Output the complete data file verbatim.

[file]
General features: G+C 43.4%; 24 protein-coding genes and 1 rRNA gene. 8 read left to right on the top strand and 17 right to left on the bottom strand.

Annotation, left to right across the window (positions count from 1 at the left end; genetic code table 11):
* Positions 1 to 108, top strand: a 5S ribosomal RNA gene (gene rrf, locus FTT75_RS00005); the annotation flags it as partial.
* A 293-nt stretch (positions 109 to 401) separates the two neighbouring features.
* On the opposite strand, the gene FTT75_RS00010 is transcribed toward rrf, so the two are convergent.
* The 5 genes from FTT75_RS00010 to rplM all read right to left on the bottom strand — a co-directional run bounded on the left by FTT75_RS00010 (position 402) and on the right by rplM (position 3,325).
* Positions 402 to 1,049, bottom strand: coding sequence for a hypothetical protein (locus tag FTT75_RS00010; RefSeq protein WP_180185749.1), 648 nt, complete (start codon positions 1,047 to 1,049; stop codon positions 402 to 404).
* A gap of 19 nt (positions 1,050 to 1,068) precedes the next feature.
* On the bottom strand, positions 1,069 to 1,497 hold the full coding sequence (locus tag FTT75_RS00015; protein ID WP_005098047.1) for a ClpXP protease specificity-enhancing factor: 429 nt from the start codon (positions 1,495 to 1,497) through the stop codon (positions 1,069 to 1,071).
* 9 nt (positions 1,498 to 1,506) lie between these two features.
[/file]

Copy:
General features: G+C 43.4%; 24 protein-coding genes and 1 rRNA gene. 8 read left to right on the top strand and 17 right to left on the bottom strand.

Annotation, left to right across the window (positions count from 1 at the left end; genetic code table 11):
* Positions 1 to 108, top strand: a 5S ribosomal RNA gene (gene rrf, locus FTT75_RS00005); the annotation flags it as partial.
* A 293-nt stretch (positions 109 to 401) separates the two neighbouring features.
* On the opposite strand, the gene FTT75_RS00010 is transcribed toward rrf, so the two are convergent.
* The 5 genes from FTT75_RS00010 to rplM all read right to left on the bottom strand — a co-directional run bounded on the left by FTT75_RS00010 (position 402) and on the right by rplM (position 3,325).
* Positions 402 to 1,049, bottom strand: coding sequence for a hypothetical protein (locus tag FTT75_RS00010; RefSeq protein WP_180185749.1), 648 nt, complete (start codon positions 1,047 to 1,049; stop codon positions 402 to 404).
* A gap of 19 nt (positions 1,050 to 1,068) precedes the next feature.
* On the bottom strand, positions 1,069 to 1,497 hold the full coding sequence (locus tag FTT75_RS00015; protein ID WP_005098047.1) for a ClpXP protease specificity-enhancing factor: 429 nt from the start codon (positions 1,495 to 1,497) through the stop codon (positions 1,069 to 1,071).
* 9 nt (positions 1,498 to 1,506) lie between these two features.